Live OJT is currently the only way to train carrier flight deck crews. The US Navy would like to change that. MS&T’s Chuck Weirauch writes.

Amidst what has been termed controlled chaos, readying aircraft for launch, shooting and recovery are perhaps the most dangerous operations for any team of sailors afloat. Yet live on-the-job training conducted during actual mission operations is currently the only way for carrier flight deck personnel to learn.

A closer look at the flight deck personnel will show some with UI – Under Instruction – emblazoned on their helmets. There is an ongoing need to train new flight deck crew members, and currently really no place to learn the job of flight deck crew member other than OJT, according to US Navy Commander Hank Phillips. He is the Naval Air War Warfare Center Training Systems Division (NAWCTSD)’s Military Director for Research and Engineering.

“Currently there is no other environment for learning aside from being on the flight deck with a person standing behind you holding you by the scruff of the neck,” Phillips pointed out. “There is no virtual representation of that environment where you must learn the comms, the direction the danger is coming from and what you are supposed to be anticipating next. This situation is begging for a virtual environment training place, because you have to understand where you are in three-dimensional space – and VR goggles are perfect for that. You have to be able to process the visual and auditory cues coming at you from all directions at once, and you have got to be able to work with people who are separated from you by short and long distances.”

Prototype Solution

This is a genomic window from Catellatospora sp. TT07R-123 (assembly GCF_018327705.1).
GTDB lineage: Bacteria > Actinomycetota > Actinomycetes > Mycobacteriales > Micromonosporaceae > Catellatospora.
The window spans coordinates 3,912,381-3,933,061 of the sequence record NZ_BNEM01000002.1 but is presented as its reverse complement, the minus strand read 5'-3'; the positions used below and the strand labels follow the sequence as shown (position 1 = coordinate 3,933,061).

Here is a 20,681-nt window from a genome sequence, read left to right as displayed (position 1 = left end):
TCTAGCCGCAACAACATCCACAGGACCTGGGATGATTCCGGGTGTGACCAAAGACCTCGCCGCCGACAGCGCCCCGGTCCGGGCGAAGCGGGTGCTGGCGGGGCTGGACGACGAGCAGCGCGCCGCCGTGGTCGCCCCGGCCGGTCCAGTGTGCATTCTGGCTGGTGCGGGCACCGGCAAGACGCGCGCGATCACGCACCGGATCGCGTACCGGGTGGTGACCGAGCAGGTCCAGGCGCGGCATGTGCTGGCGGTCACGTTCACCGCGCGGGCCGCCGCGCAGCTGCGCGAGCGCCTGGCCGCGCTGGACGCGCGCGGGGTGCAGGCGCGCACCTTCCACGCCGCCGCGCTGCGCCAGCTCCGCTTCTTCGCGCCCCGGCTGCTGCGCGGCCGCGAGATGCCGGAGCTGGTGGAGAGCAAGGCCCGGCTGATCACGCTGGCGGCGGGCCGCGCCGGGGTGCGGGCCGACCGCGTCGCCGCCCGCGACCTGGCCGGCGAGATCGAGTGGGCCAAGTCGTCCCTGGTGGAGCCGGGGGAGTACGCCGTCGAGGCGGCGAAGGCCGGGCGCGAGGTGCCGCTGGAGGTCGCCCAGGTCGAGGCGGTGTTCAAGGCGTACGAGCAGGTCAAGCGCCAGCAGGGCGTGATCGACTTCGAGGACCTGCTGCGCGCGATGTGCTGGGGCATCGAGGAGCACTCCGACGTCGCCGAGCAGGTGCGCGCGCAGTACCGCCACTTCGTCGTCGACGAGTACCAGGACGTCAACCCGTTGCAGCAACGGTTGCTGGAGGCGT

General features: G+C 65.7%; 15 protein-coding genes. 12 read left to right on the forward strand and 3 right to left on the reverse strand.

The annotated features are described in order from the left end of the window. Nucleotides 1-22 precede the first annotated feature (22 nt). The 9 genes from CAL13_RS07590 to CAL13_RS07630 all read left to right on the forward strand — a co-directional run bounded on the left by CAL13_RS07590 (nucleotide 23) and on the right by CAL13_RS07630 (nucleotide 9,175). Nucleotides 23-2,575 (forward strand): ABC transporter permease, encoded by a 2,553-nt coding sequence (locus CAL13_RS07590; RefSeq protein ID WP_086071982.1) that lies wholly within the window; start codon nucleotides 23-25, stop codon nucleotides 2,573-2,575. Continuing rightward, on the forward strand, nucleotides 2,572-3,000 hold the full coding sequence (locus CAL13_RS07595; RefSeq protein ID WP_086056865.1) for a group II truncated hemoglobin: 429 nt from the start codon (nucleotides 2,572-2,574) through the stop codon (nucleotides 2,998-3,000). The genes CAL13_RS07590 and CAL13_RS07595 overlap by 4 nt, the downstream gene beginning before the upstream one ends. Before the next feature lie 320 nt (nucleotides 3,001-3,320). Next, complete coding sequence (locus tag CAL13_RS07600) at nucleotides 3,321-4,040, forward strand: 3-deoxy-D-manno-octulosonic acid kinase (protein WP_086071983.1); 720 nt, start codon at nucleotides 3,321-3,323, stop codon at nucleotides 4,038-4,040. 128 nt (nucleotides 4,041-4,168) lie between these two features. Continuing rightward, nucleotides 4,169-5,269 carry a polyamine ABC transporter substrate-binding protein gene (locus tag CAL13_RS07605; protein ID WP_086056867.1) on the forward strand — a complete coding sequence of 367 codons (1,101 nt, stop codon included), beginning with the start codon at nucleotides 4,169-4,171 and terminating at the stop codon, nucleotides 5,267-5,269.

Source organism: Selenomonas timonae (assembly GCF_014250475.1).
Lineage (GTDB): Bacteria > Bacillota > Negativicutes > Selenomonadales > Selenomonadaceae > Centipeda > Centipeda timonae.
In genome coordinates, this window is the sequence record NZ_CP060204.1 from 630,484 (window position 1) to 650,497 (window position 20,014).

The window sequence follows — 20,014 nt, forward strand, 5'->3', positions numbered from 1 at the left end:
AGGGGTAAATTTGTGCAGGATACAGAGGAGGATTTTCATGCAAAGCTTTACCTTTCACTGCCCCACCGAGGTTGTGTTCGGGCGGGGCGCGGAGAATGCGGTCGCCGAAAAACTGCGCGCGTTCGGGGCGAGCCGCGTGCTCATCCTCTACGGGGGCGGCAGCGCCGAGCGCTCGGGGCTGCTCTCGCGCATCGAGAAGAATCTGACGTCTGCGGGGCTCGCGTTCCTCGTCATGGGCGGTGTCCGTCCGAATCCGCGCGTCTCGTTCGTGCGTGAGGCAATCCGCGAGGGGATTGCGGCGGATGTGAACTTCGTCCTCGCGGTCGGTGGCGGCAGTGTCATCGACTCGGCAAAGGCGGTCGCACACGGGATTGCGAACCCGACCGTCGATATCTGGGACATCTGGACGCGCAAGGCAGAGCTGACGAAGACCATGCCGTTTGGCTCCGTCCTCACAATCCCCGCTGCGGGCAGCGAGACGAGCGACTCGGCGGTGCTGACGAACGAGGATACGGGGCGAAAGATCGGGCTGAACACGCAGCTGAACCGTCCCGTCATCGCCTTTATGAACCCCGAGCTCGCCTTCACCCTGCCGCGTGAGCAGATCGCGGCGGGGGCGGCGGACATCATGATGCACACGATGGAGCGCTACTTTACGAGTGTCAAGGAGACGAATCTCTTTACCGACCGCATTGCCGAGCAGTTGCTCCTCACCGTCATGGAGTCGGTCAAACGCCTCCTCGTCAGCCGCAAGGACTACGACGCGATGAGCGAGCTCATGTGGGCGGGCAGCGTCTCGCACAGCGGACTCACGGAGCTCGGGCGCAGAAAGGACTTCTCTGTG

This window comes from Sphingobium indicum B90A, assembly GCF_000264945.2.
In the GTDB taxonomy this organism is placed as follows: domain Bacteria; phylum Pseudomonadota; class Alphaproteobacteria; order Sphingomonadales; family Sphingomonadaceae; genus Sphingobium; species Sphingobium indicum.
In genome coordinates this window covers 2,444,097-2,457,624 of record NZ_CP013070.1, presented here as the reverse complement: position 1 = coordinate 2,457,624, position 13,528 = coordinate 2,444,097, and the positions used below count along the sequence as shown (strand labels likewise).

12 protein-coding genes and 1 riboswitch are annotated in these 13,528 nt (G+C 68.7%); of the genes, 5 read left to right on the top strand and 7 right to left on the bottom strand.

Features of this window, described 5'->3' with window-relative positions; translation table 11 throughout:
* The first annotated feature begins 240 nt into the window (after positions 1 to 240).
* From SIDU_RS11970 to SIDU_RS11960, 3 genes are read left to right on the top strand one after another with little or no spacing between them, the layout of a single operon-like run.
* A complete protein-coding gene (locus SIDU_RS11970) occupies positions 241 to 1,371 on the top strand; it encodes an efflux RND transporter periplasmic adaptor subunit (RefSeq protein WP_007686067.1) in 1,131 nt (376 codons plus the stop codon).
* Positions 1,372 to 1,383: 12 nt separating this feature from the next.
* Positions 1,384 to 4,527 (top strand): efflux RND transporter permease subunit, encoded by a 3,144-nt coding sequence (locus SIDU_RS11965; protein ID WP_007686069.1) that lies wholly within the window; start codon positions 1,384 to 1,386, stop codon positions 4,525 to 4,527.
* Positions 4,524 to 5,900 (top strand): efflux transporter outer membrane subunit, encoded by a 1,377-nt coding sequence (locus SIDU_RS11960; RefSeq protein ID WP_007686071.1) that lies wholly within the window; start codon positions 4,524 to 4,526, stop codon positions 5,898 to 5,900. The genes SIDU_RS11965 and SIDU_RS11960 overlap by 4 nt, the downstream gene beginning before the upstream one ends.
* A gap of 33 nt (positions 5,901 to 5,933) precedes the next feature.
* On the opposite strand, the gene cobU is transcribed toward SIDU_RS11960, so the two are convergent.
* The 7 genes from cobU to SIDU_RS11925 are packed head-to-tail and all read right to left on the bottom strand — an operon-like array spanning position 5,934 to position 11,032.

NAWCTSD’s prototype solution to this training dilemma, the Flight Deck Crew Refresher Training Expansion Packs (FDCR TEP), will undergo its initial testing and parallel training effectiveness study this May at Naval Air Station Oceana at Virginia Beach, VA. This process will be conducted through September of this year before the new trainer is released to the Fleet, according to Tyson Griffin, the training command’s Head of its Advanced Modeling and Simulation Branch.

The FDCR TEP trainer is just one of several gaming-technology-based products undergoing development at NAWCTSD. It is also the first to incorporate VR headset hardwear and software. The new trainer employs the Unity gaming engine, as well as the traditional way for gaming software developers to upgrade their original products, namely expansion packs.

Shooting Aircraft

From the carrier’s control tower the five members of the Primary Flight Control (PRI-FLY) team, the Air Boss, Mini Boss, the Handler, Air Bos’n and Landing Signal Officer (LSO) orchestrate aircraft movement directing the dozens of multi-colored helmet and jersey-clad flight deck personnel on the flight deck. Every different color helmet and jersey indicates the deck crew member’s role, from the blue of aircraft handlers, to the green of catapult and arresting gear crew members to the purple of aviation fuelers and the red of ordnance handlers.

The on-deck “shooter” is a catapult officer who must first verify that all pre-flight checks are completed, with aircraft, deck team members and equipment in the proper position, before he gives the signal to launch the aircraft. The shooter must complete three to six months of on-the-job training before he can qualify for the position. The FDCR TEP is designed in part to replace a legacy projection-based shooter trainer.

According to Phillips, the FDCR TEP has now been expanded to incorporate VR headset-based training for the shooter. The shooter trainee is linked with the PRI FLY team and LSO officer for virtual networked team training, with the control tower personnel observing deck operations via a monitor.

Shooter’s VR